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You are here:   New College Village »  About New College Village »  Early Science Exhibition »  Sample Of Poetry
 

Sample of Poetry

The following selection of the poems by C.J. Milner are available to read under the related downloads at the bottom of the left hand margin of this page:

Bay cities (1944)
Lover’s Rhyme (1944)
Selected BTH Clerihews (1947)
Autoepitaph (1965)
V.C.A. Clerihews (1966)
Industrial revolutions (1978)
On automatic - vehicle technology (1980)
An unpublished letter to the Editor of the ‘Journal of Scientific Instruments’ and of the bulletin of the Institute of Physics (1951)

 

Bay Cities  (1944)

Time marches on, and has caught up with me:

The time has come, and I must leave the Bay,

The Golden Gate, the antiquated Key

System, and Tamalpais, this very day.

I journeyed many days and weeks by land

And sea and air, faster than Time, to seize

The old curmudgeon by the forelock, and

So reached St Francis’ city of the seas.

 

But not to that old courtesan my troth

Although in mellow age her charm’s refined,

Nor yet to Oakland, where, upon my oath,

Commerce goes rampant over humankind:

My choice is Berkeley, white and fresh and fair,

For youth and truth and friendship flourish there.

                                                Note: During Sept. - Dec. 1944 I worked at the U. of California, Berkeley.

 

Lover’s Rhyme  (1944)

If you were here, my dear, if you were in my place,

               What would you do?

If you could see me now, would you take my embrace?

               Would you kiss too?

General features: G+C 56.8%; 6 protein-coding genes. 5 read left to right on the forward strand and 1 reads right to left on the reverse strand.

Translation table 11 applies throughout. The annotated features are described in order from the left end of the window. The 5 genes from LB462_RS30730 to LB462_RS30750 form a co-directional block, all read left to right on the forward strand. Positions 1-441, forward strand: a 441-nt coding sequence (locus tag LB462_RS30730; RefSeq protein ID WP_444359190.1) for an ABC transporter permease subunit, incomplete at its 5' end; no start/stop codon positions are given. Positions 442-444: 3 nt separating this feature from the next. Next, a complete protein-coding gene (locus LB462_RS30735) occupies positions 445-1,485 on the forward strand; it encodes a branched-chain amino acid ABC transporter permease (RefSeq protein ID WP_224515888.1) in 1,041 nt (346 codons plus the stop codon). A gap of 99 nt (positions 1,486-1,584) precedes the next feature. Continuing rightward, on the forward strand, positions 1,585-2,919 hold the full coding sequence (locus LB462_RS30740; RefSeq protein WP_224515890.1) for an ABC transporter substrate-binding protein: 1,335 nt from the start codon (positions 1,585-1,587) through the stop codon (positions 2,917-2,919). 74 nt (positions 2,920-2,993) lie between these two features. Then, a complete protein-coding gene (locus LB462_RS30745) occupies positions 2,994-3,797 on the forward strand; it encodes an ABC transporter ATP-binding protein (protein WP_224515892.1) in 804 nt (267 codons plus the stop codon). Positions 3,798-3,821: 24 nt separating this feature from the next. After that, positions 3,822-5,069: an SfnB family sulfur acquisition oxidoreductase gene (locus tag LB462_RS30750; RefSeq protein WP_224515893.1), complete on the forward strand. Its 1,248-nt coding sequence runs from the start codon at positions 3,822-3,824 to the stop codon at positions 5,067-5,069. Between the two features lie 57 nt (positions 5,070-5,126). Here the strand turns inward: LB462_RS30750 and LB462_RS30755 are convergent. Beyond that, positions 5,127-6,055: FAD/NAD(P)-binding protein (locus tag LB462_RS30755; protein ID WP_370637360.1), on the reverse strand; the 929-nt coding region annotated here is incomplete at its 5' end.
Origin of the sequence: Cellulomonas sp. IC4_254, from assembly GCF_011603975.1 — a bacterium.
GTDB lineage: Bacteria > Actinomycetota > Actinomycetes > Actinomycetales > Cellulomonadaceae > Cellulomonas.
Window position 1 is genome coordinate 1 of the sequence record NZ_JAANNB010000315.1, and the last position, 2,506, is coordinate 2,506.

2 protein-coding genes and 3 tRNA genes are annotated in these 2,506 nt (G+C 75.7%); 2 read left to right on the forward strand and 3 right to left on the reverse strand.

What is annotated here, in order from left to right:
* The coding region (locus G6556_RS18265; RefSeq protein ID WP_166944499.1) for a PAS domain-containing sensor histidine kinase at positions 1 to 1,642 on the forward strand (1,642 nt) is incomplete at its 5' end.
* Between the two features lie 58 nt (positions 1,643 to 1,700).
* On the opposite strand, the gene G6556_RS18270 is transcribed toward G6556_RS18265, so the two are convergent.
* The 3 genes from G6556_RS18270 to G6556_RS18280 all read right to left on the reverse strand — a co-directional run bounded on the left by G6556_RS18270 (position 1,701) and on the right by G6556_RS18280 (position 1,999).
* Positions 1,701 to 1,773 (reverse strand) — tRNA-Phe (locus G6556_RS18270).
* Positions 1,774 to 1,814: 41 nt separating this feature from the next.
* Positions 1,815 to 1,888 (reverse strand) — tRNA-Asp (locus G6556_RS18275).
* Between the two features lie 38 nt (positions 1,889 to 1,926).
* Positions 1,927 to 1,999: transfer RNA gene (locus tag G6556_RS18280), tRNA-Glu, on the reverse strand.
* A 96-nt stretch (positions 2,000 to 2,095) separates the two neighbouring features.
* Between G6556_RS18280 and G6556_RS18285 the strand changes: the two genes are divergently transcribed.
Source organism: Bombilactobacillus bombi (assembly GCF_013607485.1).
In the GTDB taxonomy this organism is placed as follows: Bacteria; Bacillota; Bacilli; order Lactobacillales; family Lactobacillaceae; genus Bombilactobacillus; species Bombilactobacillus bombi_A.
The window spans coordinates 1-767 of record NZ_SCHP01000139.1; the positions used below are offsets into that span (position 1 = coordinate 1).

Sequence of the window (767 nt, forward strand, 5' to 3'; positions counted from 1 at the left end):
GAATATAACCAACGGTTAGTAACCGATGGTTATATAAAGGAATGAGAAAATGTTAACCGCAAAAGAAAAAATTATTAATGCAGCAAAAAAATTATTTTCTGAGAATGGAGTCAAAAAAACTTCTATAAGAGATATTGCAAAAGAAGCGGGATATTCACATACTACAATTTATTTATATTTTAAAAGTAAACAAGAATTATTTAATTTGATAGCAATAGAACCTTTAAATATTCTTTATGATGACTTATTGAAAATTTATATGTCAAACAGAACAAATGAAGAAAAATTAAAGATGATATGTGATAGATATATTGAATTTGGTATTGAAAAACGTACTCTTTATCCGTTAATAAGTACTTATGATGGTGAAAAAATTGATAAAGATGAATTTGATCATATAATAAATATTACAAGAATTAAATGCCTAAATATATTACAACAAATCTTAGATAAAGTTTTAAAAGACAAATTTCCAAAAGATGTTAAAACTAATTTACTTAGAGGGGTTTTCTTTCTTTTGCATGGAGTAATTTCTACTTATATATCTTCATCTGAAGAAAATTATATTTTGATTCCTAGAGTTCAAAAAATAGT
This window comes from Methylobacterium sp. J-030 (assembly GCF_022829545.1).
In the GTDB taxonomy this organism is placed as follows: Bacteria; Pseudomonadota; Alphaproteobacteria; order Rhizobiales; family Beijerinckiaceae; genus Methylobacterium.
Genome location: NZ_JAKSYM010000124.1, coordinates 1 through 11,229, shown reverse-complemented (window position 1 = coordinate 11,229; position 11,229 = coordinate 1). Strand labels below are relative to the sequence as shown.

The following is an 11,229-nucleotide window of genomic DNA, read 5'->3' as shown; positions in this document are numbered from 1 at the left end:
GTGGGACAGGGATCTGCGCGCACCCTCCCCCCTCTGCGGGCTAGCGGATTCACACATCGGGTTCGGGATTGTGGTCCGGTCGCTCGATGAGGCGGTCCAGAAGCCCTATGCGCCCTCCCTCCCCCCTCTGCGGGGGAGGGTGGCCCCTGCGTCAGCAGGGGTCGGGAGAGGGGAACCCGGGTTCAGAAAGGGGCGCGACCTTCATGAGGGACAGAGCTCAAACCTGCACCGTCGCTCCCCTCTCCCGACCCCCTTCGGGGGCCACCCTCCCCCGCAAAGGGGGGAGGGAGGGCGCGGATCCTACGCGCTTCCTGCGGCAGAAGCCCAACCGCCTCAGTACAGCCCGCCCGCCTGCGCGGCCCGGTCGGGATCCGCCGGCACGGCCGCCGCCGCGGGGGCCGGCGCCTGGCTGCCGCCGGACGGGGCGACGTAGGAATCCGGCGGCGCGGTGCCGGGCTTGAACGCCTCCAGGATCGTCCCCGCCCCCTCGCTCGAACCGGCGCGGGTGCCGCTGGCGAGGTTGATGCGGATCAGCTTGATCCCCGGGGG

If what you saw, you liked, and what you thought, I knew,

               Would you still think?

If there were truth in wine, and love were in it too,

               Would you still drink?

If we sat down to dine, what would you say to me

               As we began?

If there were only time, and we were merely free,

               Am I your man?

Now as for all the rest: I’d tell you what I’d do

               If I were you.

 

Auto-Epitaph  (1965)                   

“When I have died – all must – then think of me

There is some tiny corner of some field

That I marked ‘Church of England’.  If you see

Its nature, and the mark with which it’s sealed,

It will, I hope, seem not too dull and not

Too pure-as-dust.  Sealed in my forehead find

‘A servant of our God who loved a lot

Of things and persons, but, of human kind,

He only favoured some.  Good fortune favoured him;

Gave him a wife, a Muse, gave health and strength,

Gave wits and caution; gave him a chance, if slim,

To meet requirements, to get by, at length,

In through the needle’s eye, the narrow gate.’

When I have died, I’ll hope to be not ‘Late’.”